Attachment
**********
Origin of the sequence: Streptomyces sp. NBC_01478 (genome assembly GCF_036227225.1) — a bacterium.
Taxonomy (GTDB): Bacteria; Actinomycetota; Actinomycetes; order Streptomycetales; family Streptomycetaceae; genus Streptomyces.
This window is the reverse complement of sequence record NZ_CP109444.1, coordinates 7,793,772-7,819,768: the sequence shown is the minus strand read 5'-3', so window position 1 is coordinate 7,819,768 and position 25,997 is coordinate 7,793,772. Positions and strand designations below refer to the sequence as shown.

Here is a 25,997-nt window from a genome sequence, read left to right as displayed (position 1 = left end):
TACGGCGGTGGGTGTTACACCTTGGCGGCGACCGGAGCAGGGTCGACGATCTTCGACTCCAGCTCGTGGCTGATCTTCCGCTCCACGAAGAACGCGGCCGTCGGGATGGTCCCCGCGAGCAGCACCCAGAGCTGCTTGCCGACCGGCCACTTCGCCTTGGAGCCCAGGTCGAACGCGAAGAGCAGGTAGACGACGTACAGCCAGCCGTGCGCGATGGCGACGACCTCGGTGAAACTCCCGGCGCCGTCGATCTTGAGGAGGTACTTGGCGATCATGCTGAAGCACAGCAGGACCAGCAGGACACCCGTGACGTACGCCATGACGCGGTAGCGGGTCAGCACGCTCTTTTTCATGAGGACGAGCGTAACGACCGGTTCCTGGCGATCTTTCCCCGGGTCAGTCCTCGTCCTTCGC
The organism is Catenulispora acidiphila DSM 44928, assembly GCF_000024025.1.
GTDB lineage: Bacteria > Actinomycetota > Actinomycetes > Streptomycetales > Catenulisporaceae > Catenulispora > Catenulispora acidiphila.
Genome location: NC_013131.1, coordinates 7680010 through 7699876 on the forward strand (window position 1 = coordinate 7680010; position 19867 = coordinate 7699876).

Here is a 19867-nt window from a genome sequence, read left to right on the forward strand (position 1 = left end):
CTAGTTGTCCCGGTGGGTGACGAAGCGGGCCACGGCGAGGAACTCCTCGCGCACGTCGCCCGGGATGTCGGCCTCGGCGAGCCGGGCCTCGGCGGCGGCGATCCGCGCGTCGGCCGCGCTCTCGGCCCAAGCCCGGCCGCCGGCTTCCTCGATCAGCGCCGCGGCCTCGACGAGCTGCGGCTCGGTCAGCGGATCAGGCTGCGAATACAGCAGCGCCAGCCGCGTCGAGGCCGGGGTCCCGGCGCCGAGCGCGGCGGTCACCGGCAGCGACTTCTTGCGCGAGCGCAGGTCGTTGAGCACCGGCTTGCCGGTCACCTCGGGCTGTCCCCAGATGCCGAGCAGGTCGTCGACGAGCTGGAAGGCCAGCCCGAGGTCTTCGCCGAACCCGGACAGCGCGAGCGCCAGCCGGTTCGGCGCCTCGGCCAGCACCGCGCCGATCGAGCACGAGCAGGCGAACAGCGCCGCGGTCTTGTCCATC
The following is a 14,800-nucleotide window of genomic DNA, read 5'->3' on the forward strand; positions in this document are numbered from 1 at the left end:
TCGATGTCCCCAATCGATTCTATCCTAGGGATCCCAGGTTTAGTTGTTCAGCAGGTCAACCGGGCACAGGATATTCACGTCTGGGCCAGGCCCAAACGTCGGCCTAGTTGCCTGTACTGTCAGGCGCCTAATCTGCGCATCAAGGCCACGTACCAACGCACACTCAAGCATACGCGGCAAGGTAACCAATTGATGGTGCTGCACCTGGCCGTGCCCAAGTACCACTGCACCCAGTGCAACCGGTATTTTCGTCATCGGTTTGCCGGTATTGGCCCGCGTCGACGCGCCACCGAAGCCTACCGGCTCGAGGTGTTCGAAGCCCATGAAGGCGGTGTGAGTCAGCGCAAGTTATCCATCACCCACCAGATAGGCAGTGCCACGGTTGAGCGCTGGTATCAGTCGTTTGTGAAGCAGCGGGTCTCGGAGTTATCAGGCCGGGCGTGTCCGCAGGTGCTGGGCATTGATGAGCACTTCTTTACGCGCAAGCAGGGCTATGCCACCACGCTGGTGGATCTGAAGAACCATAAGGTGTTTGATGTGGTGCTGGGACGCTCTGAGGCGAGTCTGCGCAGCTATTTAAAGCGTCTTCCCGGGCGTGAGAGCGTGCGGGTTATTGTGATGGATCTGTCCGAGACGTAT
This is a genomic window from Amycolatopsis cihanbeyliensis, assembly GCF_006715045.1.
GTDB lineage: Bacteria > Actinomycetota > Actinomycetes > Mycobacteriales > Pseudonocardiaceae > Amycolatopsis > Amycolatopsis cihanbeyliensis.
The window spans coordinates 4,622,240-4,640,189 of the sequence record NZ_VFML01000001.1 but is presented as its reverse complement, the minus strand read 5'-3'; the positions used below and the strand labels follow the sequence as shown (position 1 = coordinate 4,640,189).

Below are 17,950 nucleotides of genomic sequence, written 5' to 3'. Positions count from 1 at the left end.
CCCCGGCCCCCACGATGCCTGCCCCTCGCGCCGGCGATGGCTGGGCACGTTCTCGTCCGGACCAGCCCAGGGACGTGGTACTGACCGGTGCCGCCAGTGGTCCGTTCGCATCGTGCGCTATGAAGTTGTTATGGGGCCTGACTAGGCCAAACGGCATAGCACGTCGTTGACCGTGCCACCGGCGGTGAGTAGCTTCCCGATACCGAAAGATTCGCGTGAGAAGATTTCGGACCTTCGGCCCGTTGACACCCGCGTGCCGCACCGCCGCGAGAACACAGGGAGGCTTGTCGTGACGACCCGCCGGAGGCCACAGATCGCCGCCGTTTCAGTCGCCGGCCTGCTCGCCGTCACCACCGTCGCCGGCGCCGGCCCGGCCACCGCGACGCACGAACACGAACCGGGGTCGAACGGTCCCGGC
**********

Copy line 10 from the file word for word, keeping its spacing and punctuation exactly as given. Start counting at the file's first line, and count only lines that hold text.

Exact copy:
CTAGTTGTCCCGGTGGGTGACGAAGCGGGCCACGGCGAGGAACTCCTCGCGCACGTCGCCCGGGATGTCGGCCTCGGCGAGCCGGGCCTCGGCGGCGGCGATCCGCGCGTCGGCCGCGCTCTCGGCCCAAGCCCGGCCGCCGGCTTCCTCGATCAGCGCCGCGGCCTCGACGAGCTGCGGCTCGGTCAGCGGATCAGGCTGCGAATACAGCAGCGCCAGCCGCGTCGAGGCCGGGGTCCCGGCGCCGAGCGCGGCGGTCACCGGCAGCGACTTCTTGCGCGAGCGCAGGTCGTTGAGCACCGGCTTGCCGGTCACCTCGGGCTGTCCCCAGATGCCGAGCAGGTCGTCGACGAGCTGGAAGGCCAGCCCGAGGTCTTCGCCGAACCCGGACAGCGCGAGCGCCAGCCGGTTCGGCGCCTCGGCCAGCACCGCGCCGATCGAGCACGAGCAGGCGAACAGCGCCGCGGTCTTGTCCATC